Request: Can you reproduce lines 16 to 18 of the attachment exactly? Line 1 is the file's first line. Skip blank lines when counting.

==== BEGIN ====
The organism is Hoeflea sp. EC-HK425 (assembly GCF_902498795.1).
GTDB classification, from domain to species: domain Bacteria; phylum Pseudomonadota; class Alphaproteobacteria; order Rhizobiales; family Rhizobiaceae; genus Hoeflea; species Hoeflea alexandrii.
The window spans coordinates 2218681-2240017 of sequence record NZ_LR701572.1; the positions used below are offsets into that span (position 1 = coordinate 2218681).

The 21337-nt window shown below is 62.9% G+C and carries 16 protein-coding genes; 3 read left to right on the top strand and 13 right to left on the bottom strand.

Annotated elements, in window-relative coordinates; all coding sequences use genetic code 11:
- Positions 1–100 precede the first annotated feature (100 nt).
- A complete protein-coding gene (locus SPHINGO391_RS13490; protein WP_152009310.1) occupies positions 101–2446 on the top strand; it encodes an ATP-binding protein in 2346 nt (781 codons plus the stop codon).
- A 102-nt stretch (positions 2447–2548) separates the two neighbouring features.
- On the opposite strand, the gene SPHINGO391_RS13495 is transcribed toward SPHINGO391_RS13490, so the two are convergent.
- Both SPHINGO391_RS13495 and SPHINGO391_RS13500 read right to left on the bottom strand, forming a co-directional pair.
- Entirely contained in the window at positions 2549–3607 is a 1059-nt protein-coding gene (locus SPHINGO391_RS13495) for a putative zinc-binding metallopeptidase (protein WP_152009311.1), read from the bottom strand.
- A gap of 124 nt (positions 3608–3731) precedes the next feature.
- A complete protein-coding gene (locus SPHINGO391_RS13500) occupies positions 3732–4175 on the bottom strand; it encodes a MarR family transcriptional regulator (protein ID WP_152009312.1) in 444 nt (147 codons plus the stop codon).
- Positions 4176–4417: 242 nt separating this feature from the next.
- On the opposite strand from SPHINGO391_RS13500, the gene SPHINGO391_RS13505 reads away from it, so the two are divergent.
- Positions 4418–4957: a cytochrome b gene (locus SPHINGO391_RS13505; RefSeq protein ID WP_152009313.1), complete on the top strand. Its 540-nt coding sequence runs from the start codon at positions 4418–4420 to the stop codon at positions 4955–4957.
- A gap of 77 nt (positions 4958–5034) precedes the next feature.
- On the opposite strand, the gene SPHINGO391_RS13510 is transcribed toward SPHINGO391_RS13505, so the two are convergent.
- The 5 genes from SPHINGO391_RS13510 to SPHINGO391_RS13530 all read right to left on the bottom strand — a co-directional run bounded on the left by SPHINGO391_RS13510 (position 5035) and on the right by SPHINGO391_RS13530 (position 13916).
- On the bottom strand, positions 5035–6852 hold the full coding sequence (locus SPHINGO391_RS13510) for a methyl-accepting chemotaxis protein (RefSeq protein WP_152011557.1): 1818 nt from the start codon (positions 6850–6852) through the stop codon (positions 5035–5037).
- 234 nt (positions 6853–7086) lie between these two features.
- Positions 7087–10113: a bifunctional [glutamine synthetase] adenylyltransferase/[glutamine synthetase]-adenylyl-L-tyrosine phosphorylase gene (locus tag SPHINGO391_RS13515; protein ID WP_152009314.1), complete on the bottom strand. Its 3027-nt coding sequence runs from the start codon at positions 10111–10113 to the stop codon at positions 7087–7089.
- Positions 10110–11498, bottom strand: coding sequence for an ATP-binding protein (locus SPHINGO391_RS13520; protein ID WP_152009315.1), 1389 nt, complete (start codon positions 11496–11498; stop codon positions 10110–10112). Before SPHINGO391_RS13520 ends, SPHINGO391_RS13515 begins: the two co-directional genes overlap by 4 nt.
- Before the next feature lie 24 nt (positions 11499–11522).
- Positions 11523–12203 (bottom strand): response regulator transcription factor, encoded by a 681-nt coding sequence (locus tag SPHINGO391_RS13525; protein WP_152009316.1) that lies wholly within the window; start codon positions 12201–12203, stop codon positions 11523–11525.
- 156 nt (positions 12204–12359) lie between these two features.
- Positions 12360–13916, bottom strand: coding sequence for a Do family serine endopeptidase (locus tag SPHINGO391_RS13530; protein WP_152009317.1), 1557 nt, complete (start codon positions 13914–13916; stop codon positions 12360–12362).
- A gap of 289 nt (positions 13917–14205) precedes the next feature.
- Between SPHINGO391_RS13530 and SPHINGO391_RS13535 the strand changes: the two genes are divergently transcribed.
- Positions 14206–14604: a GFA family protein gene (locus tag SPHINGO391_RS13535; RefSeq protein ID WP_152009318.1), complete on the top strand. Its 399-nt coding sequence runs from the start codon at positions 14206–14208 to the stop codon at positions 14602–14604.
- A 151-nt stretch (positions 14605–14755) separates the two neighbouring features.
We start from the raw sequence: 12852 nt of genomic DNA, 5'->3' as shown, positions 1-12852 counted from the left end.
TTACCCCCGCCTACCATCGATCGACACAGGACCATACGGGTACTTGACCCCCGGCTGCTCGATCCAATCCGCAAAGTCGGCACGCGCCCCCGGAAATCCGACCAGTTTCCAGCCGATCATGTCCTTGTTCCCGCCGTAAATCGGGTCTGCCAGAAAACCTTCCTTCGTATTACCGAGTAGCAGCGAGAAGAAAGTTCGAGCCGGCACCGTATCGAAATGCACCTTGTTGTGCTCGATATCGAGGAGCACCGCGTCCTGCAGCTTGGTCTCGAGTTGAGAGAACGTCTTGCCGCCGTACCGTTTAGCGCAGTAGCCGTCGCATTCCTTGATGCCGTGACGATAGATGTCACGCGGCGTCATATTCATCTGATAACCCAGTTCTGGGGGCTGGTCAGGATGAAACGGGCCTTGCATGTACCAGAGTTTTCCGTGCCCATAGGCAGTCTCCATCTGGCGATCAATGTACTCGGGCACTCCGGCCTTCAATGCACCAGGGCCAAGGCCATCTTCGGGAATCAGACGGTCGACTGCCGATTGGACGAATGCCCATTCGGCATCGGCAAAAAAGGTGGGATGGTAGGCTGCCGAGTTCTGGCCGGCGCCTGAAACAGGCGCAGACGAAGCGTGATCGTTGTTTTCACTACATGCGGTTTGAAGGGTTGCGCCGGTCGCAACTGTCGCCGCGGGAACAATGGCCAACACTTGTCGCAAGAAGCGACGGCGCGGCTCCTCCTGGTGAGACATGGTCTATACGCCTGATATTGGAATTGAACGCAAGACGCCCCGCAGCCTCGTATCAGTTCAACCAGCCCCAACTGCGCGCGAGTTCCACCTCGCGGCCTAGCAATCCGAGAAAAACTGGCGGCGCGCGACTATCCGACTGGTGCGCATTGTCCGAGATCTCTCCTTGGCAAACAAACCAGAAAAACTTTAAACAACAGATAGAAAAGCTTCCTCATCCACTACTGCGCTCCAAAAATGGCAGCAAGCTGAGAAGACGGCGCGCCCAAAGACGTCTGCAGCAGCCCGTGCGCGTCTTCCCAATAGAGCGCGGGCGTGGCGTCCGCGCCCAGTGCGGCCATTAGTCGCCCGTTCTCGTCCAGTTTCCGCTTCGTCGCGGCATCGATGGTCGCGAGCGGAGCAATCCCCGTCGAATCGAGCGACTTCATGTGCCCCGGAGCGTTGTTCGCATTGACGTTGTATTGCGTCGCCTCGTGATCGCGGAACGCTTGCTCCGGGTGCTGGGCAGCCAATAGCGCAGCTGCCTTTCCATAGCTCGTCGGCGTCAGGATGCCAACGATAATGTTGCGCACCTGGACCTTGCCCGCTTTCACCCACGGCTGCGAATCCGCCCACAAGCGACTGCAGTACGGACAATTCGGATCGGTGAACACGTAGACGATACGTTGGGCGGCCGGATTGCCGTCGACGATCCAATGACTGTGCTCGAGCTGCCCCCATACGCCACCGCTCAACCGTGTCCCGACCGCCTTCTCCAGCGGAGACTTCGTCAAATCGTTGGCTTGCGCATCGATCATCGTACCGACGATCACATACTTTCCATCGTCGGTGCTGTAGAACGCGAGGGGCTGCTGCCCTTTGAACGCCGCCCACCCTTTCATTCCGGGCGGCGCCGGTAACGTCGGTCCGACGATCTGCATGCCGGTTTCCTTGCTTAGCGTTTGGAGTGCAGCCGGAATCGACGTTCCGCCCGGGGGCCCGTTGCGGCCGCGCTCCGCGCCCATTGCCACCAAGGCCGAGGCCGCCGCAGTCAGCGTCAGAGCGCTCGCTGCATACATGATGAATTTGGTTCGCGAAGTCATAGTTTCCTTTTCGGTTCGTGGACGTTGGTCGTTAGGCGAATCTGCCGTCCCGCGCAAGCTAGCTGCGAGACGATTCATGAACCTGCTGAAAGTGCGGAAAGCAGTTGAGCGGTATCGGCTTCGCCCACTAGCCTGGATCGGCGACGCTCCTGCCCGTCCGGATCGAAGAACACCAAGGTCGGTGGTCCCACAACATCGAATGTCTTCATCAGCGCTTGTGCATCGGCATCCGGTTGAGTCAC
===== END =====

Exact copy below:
- Positions 4418–4957: a cytochrome b gene (locus SPHINGO391_RS13505; RefSeq protein ID WP_152009313.1), complete on the top strand. Its 540-nt coding sequence runs from the start codon at positions 4418–4420 to the stop codon at positions 4955–4957.
- A gap of 77 nt (positions 4958–5034) precedes the next feature.
- On the opposite strand, the gene SPHINGO391_RS13510 is transcribed toward SPHINGO391_RS13505, so the two are convergent.